Understanding Camera Lens Characteristics

General Topics
Tips & Advice

Gear Focus

Apr 14, 2020

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To a new photographer, the letters and numbers that are displayed on a lens can probably be a bit daunting. That's why we wanted to write up this quick guide on what these numbers mean and other camera lens characteristics.

Camera Lens Characteristics

So what do these letters and numbers mean? I see f-stops and things measured in millimeters. This is a common question for many beginner photographers. So we've put together this handy guide that will help you understand the different camera lens characteristics for your different lenses.

Number 1: MM (Focal Length)

Let's start with one of the easier camera lens characteristics. The focal length. The focal length is the measurement between where the light hits your lens and the sensor. This measurement is expressed by a number, which tells you how much of the scene your sensor will capture. So smaller numbers will have a wider angle and therefore capture more of your scene. Higher numbers will have a narrower angle and therefore capture less of the scene. Focal length on a lens What you intend to shoot will determine what type you need If you are a landscape photographer, you will most likely want a wide angle lens. Therefore you should invest in lenses with low mm measurements. If you are a nature photographer, you'll likely want a high mm lens that is capable of zooming in tight to the animal or subject you want to shoot.

Camera Lens Characteristic Number 2: F-Stop

This is the aperture of your camera. This is expressed as an f-stop on your camera - usually written as f/1.4 for example. The f-stop can be a bit confusing because the smaller the f-stop, the more light that is let in. Photography is ALL about the light, so this camera lens characteristic is very important. Aperture range on lens The aperture controls the depth of field (DOF). This means that the more light you let into the sensor, the shallower the DOF. For many photographers, being able to capture images with a razor-thin DOF is ideal as it creates a nice blurry background and adds contrast to the in-focus subject. Lenses with a wider maximum aperture tend to cost more than their lower-aperture counterparts. These lenses are typically more versatile as they can shoot in low-light situations.

Filter Ring Size

Filter size indicator on camera lens One of the last funny looking numbers on most lenses is the filter ring size. This is represented with a symbol that looks like a zero with a slash through it: ø. The thread size determines what size filters you'll need to be able to attach your filters to your lens. Simply find the measurement on your lens and you will know exactly what size filters you need to purchase.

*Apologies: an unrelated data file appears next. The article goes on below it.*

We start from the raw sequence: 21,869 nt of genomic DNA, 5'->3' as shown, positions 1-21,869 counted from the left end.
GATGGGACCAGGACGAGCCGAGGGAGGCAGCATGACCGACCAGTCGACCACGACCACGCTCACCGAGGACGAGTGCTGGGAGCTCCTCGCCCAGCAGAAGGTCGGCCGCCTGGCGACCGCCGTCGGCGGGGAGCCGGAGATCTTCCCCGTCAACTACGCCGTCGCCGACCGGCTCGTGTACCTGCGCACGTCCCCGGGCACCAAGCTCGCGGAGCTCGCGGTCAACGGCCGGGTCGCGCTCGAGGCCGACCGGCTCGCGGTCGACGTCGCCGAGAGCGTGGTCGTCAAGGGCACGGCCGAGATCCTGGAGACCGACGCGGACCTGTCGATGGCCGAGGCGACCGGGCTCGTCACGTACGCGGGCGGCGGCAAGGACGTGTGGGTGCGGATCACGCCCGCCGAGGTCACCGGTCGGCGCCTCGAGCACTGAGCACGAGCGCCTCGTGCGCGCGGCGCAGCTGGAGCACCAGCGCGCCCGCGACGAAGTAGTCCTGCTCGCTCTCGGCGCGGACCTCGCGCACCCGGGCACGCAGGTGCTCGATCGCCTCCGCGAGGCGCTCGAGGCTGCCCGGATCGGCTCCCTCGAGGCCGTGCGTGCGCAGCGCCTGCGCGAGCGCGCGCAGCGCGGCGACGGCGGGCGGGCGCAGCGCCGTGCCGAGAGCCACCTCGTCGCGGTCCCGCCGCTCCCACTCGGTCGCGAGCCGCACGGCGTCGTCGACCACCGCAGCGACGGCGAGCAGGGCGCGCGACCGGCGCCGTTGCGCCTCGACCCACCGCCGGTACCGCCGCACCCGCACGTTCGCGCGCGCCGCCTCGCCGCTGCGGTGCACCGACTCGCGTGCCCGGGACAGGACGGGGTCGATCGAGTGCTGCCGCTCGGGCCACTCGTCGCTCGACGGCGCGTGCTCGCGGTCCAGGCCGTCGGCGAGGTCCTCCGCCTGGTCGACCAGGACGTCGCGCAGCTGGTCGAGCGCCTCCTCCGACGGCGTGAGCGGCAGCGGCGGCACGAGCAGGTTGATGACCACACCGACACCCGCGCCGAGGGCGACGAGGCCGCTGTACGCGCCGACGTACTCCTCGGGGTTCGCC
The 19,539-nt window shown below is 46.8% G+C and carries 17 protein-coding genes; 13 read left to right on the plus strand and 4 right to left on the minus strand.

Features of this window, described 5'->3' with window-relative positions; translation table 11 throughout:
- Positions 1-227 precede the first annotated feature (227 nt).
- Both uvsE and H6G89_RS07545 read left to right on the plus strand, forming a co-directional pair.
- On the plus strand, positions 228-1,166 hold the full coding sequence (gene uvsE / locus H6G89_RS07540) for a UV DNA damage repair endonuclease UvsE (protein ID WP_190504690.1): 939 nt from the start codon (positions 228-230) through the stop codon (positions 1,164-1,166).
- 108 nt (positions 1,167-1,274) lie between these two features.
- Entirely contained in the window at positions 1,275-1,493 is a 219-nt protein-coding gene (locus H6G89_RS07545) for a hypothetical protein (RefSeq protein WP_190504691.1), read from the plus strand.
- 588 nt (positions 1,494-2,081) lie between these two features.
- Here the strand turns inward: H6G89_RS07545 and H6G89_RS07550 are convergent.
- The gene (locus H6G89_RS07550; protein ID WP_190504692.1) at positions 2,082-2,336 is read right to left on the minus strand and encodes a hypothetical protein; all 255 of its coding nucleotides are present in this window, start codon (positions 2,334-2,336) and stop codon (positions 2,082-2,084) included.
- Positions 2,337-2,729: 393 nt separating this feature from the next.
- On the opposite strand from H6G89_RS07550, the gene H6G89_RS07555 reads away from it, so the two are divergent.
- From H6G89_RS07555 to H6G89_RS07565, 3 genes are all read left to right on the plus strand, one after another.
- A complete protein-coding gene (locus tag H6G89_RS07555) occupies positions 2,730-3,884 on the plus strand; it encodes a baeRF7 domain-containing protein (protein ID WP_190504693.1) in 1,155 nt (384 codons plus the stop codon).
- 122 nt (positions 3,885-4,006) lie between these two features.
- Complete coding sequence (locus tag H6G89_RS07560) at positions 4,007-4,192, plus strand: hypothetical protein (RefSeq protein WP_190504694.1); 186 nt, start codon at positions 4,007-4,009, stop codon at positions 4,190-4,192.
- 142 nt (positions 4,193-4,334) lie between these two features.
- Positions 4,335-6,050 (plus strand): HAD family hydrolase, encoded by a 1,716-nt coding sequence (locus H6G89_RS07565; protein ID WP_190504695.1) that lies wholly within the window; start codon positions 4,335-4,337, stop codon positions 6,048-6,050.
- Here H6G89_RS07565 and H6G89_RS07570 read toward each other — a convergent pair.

Types of Lenses

There are a number of different types of lenses, so we will just go over the most common/basic lenses. Since this blog is just on camera lens basics, we won't get into the more advanced lens types, but you can always ask any questions you have below, or contact us and we will be happy to help.

Prime Lenses

Prime lenses are lenses with a fixed focal length. These lenses have no zoom ring, so the focal length always stays the same. These can be good or bad depending on your needs. They force you to get creative when shooting. If you need to re-frame a shot, you have to physically move the camera. The benefit of a prime lens is that they usually have a wider aperture which leads to a greater DOF.

Zoom Lenses

A zoom lens on the other hand has an adjustable focal length. This means you can adjust the framing of your shot by adjusting the zoom ring. This is great because it adds a great deal of versatility to your lens. It is like having multiple lenses right in one! The downside of a zoom lens is that they tend to have narrower apertures so the DOF is lessened and they won't perform as well in low-light situations.

Camera Lens Characteristics That Matter to You

At the end of the day, the lens you need depends on a huge number of factors, most importantly what you want to shoot. It is important to determine what you want or need to shoot before diving into a new lens. Once you know what you're shooting, then you can start to figure out which of these camera lens characteristics you need to get the most from your camera. Join Gear Focus today for great deals on new and used camera lenses and everything else gear-related. And when you're ready to buy used camera lenses you know where to start!

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